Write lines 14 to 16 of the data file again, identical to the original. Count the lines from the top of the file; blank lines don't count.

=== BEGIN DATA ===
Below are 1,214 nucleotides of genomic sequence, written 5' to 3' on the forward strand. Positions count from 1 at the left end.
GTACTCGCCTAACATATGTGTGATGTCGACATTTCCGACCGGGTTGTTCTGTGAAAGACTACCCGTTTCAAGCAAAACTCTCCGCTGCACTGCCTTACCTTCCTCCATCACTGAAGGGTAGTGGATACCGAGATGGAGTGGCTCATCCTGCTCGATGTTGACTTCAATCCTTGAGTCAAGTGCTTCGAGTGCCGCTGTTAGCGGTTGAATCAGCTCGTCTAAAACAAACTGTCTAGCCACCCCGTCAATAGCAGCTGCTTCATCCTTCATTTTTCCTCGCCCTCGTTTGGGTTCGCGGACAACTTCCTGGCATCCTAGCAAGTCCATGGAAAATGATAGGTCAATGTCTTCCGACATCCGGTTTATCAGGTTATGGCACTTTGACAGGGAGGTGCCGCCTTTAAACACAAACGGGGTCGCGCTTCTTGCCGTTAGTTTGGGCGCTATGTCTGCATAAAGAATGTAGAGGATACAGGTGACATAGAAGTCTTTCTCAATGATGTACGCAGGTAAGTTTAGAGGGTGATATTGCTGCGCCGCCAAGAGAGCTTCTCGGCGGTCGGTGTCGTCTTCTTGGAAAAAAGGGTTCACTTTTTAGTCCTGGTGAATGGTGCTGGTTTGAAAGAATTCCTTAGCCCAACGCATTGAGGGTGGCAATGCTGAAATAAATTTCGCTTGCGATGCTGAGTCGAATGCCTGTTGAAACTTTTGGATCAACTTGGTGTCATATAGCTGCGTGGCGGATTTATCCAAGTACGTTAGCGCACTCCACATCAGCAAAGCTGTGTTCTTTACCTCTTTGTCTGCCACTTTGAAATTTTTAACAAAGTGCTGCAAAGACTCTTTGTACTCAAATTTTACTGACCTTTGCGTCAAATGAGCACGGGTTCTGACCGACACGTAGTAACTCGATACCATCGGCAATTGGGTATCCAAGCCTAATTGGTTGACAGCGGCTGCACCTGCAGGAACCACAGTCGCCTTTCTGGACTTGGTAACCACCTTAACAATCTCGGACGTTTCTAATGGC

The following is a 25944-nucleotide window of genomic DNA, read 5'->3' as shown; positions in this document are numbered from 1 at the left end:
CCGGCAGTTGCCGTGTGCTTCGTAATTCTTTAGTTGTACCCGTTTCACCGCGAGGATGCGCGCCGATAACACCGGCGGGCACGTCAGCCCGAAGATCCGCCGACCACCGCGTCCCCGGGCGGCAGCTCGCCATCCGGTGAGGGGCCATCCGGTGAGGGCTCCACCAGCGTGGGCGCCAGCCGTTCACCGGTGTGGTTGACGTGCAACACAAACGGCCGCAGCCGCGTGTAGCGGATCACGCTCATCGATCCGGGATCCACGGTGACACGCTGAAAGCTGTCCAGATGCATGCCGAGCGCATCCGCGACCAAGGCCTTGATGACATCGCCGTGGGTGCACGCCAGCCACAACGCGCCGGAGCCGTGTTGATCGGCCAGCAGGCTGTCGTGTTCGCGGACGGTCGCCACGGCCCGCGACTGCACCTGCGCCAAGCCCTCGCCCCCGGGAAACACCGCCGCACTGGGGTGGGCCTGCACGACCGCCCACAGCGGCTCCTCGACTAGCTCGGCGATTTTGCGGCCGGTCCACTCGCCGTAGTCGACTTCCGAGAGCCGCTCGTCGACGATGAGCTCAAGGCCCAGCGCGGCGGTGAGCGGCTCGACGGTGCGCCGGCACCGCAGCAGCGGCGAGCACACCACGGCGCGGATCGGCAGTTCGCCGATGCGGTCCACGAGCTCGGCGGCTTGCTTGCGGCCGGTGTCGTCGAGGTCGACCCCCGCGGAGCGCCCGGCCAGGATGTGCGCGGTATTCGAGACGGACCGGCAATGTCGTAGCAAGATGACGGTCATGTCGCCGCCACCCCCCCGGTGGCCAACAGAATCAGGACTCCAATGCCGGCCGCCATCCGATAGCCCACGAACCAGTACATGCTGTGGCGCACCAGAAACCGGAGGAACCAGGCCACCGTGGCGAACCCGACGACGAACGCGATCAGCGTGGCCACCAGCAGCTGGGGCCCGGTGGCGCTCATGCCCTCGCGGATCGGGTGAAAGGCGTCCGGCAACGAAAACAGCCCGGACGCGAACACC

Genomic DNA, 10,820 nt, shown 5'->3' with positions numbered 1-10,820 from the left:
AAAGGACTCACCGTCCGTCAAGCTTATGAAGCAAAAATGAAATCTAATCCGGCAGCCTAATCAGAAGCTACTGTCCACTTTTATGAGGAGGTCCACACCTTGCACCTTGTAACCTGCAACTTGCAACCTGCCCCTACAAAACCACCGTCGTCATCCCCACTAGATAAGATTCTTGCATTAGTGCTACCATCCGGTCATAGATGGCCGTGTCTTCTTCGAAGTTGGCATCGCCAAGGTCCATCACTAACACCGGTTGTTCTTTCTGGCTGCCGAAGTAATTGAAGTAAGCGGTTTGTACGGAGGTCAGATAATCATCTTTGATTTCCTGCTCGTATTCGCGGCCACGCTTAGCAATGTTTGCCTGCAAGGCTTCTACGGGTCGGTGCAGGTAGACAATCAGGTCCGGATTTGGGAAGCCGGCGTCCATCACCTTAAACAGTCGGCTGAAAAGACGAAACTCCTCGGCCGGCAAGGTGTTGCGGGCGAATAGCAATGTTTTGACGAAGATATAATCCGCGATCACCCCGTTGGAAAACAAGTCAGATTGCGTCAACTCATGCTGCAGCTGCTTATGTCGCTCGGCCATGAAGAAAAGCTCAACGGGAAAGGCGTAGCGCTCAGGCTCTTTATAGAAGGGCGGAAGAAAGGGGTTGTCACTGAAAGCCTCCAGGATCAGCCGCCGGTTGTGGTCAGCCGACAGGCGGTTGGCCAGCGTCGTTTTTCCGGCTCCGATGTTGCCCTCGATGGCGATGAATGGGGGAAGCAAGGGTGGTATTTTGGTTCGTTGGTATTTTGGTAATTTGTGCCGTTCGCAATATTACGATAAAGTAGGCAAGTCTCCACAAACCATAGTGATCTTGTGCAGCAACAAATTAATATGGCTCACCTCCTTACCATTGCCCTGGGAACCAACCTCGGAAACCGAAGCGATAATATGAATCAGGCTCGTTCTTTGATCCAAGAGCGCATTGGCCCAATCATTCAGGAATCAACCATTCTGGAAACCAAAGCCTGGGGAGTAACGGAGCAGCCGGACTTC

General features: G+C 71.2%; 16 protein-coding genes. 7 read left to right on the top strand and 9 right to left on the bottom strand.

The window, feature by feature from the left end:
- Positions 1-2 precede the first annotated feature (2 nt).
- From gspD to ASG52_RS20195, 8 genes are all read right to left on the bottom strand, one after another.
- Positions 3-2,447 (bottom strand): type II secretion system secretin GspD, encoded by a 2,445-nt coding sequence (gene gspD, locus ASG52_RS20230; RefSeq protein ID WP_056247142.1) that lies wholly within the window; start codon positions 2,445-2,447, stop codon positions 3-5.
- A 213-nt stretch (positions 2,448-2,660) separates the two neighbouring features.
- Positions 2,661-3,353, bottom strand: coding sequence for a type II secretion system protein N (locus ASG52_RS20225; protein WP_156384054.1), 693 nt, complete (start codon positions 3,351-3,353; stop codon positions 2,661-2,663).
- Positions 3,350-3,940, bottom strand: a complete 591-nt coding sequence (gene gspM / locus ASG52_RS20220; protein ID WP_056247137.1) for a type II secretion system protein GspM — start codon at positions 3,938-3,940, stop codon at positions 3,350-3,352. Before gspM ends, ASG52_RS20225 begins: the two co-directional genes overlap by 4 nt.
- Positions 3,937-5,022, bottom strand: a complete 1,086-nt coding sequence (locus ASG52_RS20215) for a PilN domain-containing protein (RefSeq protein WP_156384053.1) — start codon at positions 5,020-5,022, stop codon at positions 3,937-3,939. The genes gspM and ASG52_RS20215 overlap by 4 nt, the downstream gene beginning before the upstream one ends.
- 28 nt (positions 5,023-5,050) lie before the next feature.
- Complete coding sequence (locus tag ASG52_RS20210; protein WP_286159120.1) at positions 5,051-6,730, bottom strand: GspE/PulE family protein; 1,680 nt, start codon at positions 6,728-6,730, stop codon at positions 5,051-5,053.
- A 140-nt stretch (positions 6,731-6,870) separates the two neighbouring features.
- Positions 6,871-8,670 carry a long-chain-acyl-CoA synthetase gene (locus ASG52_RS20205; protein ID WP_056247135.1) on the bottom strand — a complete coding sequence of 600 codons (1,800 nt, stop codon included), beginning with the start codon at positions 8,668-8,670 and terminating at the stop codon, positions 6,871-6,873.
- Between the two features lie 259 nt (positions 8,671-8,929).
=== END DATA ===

- Positions 3,350-3,940, bottom strand: a complete 591-nt coding sequence (gene gspM / locus ASG52_RS20220; protein ID WP_056247137.1) for a type II secretion system protein GspM — start codon at positions 3,938-3,940, stop codon at positions 3,350-3,352. Before gspM ends, ASG52_RS20225 begins: the two co-directional genes overlap by 4 nt.
- Positions 3,937-5,022, bottom strand: a complete 1,086-nt coding sequence (locus ASG52_RS20215) for a PilN domain-containing protein (RefSeq protein WP_156384053.1) — start codon at positions 5,020-5,022, stop codon at positions 3,937-3,939. The genes gspM and ASG52_RS20215 overlap by 4 nt, the downstream gene beginning before the upstream one ends.
- 28 nt (positions 5,023-5,050) lie before the next feature.